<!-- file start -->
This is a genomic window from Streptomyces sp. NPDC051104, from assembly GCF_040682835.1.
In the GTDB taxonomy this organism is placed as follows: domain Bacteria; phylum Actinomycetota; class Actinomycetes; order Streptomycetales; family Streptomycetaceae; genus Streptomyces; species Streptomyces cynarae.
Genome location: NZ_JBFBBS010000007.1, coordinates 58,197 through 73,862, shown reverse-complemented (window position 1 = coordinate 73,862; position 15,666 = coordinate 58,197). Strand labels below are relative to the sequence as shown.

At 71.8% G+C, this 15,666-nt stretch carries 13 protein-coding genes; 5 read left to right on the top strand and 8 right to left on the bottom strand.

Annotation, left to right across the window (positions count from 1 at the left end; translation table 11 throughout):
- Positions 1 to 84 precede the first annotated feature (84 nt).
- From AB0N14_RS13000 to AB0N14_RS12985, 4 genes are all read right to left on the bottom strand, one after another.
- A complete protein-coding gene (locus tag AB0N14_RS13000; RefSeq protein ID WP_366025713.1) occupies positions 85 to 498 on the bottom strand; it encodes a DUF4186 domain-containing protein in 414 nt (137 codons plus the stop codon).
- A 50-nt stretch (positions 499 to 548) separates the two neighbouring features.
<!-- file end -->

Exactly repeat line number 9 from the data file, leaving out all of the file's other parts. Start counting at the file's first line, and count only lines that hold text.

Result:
- A 50-nt stretch (positions 499 to 548) separates the two neighbouring features.